Structural Abnormalities on MRI in Cases with Epilepsy
Structural Abnormalities on MRI in Epilepsy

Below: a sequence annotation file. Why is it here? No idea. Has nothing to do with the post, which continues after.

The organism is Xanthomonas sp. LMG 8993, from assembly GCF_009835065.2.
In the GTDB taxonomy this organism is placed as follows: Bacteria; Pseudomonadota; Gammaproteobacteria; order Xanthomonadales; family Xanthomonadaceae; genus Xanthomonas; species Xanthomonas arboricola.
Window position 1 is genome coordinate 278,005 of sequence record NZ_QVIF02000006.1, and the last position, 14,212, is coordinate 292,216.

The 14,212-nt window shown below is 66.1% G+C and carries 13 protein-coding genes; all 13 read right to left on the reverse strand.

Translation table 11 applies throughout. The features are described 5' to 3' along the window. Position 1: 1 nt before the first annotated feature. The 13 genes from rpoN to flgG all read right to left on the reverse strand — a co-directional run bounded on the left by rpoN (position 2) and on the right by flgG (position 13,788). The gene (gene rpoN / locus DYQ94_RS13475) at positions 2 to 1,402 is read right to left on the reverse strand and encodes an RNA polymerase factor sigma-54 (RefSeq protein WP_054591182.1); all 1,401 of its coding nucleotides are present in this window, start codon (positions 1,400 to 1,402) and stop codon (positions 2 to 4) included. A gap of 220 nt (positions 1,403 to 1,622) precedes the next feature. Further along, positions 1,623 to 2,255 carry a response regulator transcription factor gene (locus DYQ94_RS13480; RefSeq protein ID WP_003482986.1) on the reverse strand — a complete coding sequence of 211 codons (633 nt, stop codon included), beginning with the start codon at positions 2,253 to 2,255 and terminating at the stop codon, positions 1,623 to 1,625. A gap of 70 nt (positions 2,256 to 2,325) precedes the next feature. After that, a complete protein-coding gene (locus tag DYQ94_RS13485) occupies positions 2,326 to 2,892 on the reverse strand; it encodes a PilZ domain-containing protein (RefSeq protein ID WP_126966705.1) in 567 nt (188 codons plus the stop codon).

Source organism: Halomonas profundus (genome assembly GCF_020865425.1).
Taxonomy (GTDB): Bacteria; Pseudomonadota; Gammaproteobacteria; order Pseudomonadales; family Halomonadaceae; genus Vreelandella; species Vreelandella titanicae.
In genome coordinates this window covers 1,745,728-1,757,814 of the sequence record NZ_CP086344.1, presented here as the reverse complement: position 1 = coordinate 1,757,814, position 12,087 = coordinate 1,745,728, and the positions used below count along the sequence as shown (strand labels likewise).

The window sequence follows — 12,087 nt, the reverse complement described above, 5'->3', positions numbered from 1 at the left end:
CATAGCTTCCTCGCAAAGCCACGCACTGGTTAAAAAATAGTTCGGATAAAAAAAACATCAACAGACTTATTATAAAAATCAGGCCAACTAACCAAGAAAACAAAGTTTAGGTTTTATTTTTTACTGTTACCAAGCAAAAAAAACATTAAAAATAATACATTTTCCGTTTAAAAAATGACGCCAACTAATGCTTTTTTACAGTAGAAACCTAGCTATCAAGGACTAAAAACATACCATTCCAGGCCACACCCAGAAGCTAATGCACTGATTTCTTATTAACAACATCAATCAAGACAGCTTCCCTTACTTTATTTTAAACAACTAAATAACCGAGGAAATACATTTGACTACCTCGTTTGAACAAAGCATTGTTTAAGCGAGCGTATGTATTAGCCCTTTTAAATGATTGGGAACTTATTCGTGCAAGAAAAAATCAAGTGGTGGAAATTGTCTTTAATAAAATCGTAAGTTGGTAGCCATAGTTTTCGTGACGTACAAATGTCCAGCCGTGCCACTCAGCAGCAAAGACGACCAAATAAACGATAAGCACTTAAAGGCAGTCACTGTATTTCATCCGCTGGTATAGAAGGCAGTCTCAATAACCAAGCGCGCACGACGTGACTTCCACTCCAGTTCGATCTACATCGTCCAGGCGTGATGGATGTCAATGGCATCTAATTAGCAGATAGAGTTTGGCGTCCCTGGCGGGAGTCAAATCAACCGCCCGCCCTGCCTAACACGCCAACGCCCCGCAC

Introduction: Many treatable anatomical abnormalities of the brain can cause seizures. The present study was done to determine the role of MRI for evaluation of patients with epilepsy. Subjects and Methods: Patients who presented to our hospital with history of epilepsy. i.e two or more episodes of unproved seizures 24 hours apart, underwent MRI study to assess for abnormalities. Patients of either gender and all age groups who were referred to our department for MRI study were included. Results: Generalized tonic clonic seizures were present in 86% of the population and rest had partial seizures. Using MRI, we arrived at a diagnosis as a cause of seizure in 51.3% of the patients and rest of the 48.7% had a normal MRI study. The most common pathology detected on MRI was infarct with gliosis (24.7%). Less common pathology detected were neurocysticercosis (6.7%), brain atrophy (5.3%), tuberculoma (3.3%), venous thrombosis (2.7%), developmental malformations (2.7%), glioma (1.3%), cavernoma (1.3%), tuberous sclerosis (1.3%), meningioma (0.7%), cerebral abscess (0.7%) and Sturge Weber syndrome (0.7%). Abnormality on MRI was not significantly associated with gender or type of seizure. MR abnormality was observed maximum in patients between 1 to 30 years (30 out of 70 patients i.e. 42.8%) while all the elderly cases showed abnormal MRI, with infract with gliosis being the most common finding. Conclusions : MR imaging should be the first investigation of choice in epileptic syndrome, cerebrovascular disease with seizure, developmental cortical malformations, and vascular malformations.
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